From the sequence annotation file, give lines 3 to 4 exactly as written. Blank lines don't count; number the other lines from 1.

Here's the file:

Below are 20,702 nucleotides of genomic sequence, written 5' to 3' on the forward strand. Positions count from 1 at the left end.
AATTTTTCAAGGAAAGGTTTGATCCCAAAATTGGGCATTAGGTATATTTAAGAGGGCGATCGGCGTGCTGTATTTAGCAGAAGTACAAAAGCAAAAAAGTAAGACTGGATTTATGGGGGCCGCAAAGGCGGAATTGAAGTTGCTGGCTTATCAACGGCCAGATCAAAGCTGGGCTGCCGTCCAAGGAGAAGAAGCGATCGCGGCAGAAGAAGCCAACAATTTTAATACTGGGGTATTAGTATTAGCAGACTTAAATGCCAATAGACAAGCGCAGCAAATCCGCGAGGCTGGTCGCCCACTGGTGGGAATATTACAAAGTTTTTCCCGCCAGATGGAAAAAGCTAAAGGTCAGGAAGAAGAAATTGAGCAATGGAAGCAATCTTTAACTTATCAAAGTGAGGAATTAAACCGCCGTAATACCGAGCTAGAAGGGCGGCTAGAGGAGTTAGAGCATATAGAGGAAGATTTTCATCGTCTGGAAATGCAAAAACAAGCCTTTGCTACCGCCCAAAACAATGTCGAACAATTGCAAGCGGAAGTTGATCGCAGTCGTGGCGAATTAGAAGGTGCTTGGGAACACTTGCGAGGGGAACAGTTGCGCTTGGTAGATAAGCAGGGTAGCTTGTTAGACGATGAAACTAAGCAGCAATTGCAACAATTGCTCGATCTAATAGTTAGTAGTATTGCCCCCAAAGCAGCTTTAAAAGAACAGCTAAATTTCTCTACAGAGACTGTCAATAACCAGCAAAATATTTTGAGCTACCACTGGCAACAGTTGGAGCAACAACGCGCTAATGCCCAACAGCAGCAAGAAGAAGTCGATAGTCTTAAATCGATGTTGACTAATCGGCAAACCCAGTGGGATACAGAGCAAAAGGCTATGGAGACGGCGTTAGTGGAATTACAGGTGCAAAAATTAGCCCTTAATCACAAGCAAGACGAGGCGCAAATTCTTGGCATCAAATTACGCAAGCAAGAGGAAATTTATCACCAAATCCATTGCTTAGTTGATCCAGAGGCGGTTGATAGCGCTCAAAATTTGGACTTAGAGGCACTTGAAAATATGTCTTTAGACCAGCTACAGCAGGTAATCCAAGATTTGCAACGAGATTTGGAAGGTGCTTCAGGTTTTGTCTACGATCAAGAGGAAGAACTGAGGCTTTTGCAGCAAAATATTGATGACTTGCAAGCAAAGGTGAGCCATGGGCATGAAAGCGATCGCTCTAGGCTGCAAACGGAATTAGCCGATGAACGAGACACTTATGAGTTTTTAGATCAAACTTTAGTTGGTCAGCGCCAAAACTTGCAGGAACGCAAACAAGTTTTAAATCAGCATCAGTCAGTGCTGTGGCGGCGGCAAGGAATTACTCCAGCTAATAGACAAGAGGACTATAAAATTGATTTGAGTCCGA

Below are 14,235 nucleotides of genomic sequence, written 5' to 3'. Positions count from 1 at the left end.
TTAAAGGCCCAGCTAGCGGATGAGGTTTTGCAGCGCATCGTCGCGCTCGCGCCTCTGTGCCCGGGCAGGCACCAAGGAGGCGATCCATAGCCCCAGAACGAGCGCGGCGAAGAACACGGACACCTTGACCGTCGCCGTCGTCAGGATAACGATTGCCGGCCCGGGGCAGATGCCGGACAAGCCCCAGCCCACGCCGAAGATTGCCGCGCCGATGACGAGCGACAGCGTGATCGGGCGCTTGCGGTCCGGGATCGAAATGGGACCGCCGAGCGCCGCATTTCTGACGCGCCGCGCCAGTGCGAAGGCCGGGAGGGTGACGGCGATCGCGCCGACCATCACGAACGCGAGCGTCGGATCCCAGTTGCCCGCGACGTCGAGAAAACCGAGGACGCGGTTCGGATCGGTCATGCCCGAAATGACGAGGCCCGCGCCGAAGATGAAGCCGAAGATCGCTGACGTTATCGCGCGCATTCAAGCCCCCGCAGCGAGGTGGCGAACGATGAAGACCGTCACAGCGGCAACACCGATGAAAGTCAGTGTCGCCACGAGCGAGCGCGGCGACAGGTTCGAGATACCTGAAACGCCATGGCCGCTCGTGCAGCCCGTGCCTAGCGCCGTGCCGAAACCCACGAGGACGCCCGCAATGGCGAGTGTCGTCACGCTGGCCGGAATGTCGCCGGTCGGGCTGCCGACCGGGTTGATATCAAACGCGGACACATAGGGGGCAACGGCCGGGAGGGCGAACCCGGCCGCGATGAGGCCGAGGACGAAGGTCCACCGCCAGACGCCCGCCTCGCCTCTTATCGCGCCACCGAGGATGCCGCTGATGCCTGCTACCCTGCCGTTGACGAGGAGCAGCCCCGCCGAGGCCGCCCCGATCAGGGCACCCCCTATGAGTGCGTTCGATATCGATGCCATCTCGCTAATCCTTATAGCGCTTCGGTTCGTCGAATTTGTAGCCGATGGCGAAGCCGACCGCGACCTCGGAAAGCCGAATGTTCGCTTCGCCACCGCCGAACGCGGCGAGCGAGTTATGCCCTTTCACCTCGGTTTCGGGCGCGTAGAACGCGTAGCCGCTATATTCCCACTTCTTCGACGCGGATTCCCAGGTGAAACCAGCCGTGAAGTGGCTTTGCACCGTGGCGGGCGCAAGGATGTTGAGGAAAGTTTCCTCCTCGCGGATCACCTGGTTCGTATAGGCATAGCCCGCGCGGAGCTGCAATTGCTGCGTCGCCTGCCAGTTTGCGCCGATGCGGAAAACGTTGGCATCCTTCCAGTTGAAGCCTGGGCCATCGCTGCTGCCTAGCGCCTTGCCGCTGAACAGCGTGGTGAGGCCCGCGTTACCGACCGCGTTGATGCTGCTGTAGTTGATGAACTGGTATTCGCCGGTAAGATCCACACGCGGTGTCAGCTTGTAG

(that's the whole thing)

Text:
Below are 14,235 nucleotides of genomic sequence, written 5' to 3'. Positions count from 1 at the left end.
TTAAAGGCCCAGCTAGCGGATGAGGTTTTGCAGCGCATCGTCGCGCTCGCGCCTCTGTGCCCGGGCAGGCACCAAGGAGGCGATCCATAGCCCCAGAACGAGCGCGGCGAAGAACACGGACACCTTGACCGTCGCCGTCGTCAGGATAACGATTGCCGGCCCGGGGCAGATGCCGGACAAGCCCCAGCCCACGCCGAAGATTGCCGCGCCGATGACGAGCGACAGCGTGATCGGGCGCTTGCGGTCCGGGATCGAAATGGGACCGCCGAGCGCCGCATTTCTGACGCGCCGCGCCAGTGCGAAGGCCGGGAGGGTGACGGCGATCGCGCCGACCATCACGAACGCGAGCGTCGGATCCCAGTTGCCCGCGACGTCGAGAAAACCGAGGACGCGGTTCGGATCGGTCATGCCCGAAATGACGAGGCCCGCGCCGAAGATGAAGCCGAAGATCGCTGACGTTATCGCGCGCATTCAAGCCCCCGCAGCGAGGTGGCGAACGATGAAGACCGTCACAGCGGCAACACCGATGAAAGTCAGTGTCGCCACGAGCGAGCGCGGCGACAGGTTCGAGATACCTGAAACGCCATGGCCGCTCGTGCAGCCCGTGCCTAGCGCCGTGCCGAAACCCACGAGGACGCCCGCAATGGCGAGTGTCGTCACGCTGGCCGGAATGTCGCCGGTCGGGCTGCCGACCGGGTTGATATCAAACGCGGACACATAGGGGGCAACGGCCGGGAGGGCGAACCCGGCCGCGATGAGGCCGAGGACGAAGGTCCACCGCCAGACGCCCGCCTCGCCTCTTATCGCGCCACCGAGGATGCCGCTGATGCCTGCTACCCTGCCGTTGACGAGGAGCAGCCCCGCCGAGGCCGCCCCGATCAGGGCACCCCCTATGAGTGCGTTCGATATCGATGCCATCTCGCTAATCCTTATAGCGCTTCGGTTCGTCGAATTTGTAGCCGATGGCGAAGCCGACCGCGACCTCGGAAAGCCGAATGTTCGCTTCGCCACCGCCGAACGCGGCGAGCGAGTTATGCCCTTTCACCTCGGTTTCGGGCGCGTAGAACGCGTAGCCGCTATATTCCCACTTCTTCGACGCGGATTCCCAGGTGAAACCAGCCGTGAAGTGGCTTTGCACCGTGGCGGGCGCAAGGATGTTGAGGAAAGTTTCCTCCTCGCGGATCACCTGGTTCGTATAGGCATAGCCCGCGCGGAGCTGCAATTGCTGCGTCGCCTGCCAGTTTGCGCCGATGCGGAAAACGTTGGCATCCTTCCAGTTGAAGCCTGGGCCATCGCTGCTGCCTAGCGCCTTGCCGCTGAACAGCGTGGTGAGGCCCGCGTTACCGACCGCGTTGATGCTGCTGTAGTTGATGAACTGGTATTCGCCGGTAAGATCCACACGCGGTGTCAGCTTGTAG